Army of the Potomac

From Ohio History Central
Grant, Ulysses S. (04).jpg
Modern reproduction of a photograph depicting General Ulysses S. Grant posed with his staff while campaigning in Virginia during the Civil War, 1864.

During the American Civil War, the Army of the Potomac was the Union's primary army operating in the East. Organized in July 1861, this force confronted the Confederacy's Army of Northern Virginia throughout the conflict.

Despite having superior numbers, the Army of the Potomac suffered numerous defeats during the war's first years. The Battle of First Bull Run in 1861, the Peninsula Campaign and the Battle of Fredericksburg in 1862, and the Battle of Chancellorsville in 1863 were all Union defeats. The Army of the Potomac did succeed in stopping the Army of Northern Virginia's invasions of the Union at the Battle of Antietam in 1862 and the Battle of Gettysburg in 1863, but victories during the conflict's first three years were few for the Army of the Potomac.

One of the primary reasons for the lack of victories for the Army of the Potomac was the lack of a successful leader. Many historians have described the Army of the Potomac's leaders during the early years of the war as being lackluster and, in some cases, incompetent. The army's first commander was Ohioan General Irvin McDowell. Following the Union defeat at the Battle of First Bull Run, President Abraham Lincoln replaced McDowell with Ohioan General George McClellan. Known for his tremendous organizational skills, McClellan succeeded in creating a well-trained army. Unfortunately for the Union, McClellan failed to decisively confront the Confederacy on the battlefield. In late 1862, General Ambrose Burnside replaced McClellan. The Army of Northern Virginia soundly defeated Burnside's army at the Battle of Fredericksburg in December 1862. Burnside, who was known for and gave his name to sideburns, was quickly replaced with General Joseph Hooker who was defeated at the Battle of Chancellorsville.

In June 1863, General George Meade became the commander of the Army of the Potomac. He took command of the army only a few days before the Battle of Gettysburg. Meade performed well in this battle, driving the Army of Northern Virginia from Pennsylvania and back into Virginia. Meade remained as the Army of the Potomac's leader for the duration of the war. Ohioan General Ulysses S. Grant, the highest ranking officer in the United States Army for the last two years of the conflict, made his headquarters with Meade's force. Grant directed Meade to continuously attack the Confederacy's Army of Northern Virginia, even if the Union force lost more men in a battle or had to withdraw from the battlefield. While the Army of the Potomac lost more men at the Battles of the Wilderness, Spotsylvania Court House, and Cold Harbor in 1864, the Union's constant attacks severely weakened the Confederacy's ability to wage war, forcing the Army of Northern Virginia to surrender in April 1865. The Army of the Potomac disbanded at the Civil War's conclusion.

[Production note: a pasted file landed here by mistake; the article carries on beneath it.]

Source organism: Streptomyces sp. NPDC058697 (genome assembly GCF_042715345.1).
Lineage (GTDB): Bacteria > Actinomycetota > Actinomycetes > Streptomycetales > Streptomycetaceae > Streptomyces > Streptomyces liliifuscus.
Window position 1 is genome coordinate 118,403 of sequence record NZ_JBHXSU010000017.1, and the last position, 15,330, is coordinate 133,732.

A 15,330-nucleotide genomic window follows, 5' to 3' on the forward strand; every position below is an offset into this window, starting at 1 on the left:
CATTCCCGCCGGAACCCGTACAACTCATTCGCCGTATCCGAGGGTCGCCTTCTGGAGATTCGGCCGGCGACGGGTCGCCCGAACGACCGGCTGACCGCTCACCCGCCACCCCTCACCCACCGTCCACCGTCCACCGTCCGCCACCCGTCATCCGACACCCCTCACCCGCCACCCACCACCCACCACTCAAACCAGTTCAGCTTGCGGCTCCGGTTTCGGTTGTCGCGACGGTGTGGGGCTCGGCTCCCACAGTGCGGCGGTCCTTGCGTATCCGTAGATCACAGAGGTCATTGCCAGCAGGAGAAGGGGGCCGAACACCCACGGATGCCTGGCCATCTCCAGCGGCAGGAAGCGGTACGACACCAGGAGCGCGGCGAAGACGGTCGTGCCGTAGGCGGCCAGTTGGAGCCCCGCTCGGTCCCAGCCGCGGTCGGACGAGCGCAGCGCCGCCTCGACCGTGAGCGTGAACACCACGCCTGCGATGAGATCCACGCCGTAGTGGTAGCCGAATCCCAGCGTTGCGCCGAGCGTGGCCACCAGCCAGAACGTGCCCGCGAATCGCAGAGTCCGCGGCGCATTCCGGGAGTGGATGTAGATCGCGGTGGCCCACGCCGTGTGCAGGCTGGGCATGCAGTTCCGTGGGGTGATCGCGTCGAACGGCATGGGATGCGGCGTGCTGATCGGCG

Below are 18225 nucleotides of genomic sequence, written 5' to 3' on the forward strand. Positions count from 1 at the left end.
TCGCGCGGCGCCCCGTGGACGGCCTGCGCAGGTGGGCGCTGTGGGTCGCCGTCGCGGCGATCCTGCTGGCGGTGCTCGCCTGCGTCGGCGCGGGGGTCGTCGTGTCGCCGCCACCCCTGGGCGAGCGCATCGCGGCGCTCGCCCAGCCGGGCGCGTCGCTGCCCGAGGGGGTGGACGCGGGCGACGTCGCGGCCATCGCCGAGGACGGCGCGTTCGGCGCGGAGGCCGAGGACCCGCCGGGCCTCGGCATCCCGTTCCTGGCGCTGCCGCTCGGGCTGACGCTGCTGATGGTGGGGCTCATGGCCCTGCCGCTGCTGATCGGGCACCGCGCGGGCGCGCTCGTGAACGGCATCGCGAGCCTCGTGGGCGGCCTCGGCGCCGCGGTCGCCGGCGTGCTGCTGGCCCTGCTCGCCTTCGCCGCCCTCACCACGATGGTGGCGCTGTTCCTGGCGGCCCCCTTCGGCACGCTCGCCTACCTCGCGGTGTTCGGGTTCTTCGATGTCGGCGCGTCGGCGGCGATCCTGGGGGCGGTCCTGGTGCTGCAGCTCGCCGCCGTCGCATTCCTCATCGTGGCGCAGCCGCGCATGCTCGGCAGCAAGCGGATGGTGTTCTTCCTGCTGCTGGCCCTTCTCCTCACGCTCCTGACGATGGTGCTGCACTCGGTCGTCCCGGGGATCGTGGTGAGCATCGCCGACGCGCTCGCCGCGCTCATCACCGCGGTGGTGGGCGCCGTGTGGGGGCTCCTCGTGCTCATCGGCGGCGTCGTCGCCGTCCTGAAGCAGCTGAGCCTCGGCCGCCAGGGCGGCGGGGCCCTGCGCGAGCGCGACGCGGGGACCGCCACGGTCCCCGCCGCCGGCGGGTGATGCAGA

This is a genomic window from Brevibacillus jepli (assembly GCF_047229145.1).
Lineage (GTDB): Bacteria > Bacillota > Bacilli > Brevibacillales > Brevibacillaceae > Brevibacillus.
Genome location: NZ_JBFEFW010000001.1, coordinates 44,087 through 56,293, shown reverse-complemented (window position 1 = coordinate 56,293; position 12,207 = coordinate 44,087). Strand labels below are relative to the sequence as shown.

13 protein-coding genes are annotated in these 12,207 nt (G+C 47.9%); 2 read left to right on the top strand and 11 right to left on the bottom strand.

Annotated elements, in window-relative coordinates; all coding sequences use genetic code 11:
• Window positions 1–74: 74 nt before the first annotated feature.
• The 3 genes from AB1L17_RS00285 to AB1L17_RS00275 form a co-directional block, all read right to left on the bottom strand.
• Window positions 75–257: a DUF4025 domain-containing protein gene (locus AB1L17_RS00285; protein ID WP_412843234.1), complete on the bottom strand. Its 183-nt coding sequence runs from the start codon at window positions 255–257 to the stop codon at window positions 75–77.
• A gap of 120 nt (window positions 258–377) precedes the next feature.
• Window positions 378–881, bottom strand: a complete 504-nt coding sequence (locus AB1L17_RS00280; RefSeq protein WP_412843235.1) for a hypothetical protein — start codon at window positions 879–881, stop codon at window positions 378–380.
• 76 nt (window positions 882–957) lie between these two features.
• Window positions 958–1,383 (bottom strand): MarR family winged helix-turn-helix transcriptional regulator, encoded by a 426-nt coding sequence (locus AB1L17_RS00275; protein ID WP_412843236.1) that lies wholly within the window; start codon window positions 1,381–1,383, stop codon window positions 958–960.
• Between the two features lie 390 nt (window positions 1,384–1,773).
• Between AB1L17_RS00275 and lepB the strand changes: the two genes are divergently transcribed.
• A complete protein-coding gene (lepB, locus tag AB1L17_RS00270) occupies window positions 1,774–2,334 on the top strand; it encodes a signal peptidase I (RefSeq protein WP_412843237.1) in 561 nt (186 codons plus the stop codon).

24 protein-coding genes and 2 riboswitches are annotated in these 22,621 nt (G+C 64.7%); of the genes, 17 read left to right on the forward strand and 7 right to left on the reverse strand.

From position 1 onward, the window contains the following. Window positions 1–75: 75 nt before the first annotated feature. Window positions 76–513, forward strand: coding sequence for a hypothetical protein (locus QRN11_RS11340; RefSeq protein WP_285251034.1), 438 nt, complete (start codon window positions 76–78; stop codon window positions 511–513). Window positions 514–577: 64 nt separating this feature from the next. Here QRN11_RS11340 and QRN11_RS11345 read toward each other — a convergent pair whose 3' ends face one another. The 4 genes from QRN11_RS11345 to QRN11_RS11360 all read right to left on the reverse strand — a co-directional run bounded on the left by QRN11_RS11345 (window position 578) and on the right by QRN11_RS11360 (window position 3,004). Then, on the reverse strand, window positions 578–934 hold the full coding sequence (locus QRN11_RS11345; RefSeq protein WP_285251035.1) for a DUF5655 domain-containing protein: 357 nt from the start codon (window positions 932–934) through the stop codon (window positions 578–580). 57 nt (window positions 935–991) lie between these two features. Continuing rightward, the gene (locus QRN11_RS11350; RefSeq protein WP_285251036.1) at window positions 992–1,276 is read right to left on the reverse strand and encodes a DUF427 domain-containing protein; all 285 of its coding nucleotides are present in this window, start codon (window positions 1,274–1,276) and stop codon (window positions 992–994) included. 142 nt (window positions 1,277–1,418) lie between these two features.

See Also


  1. Dee, Christine, ed. Ohio's War: The Civil War in Documents. Athens: Ohio University Press, 2007.  
  2. Leeke, Richard. A Hundred Days to

<city> <place>Richmond</place></city>: <state> <place>Ohio</place></state>'s "Hundred Days" Men in the Civil War. <city> <place>Bloomington</place></city>: <place> <placename>Indiana</placename> <placetype>University</placetype></place> Press, 1999.

  1. McPherson, James M. Battle Cry of Freedom: The Civil War Era. New York, NY: Oxford University Press, 1988.  
  2. Reid, Whitelaw. Ohio in the War: Her Statesmen, Generals and Soldiers. Cincinnati, OH: Clarke, 1895.
  3. Roseboom, Eugene H. The Civil War Era: 1850-1873. Columbus: Ohio State Archaeological and Historical Society, 1944.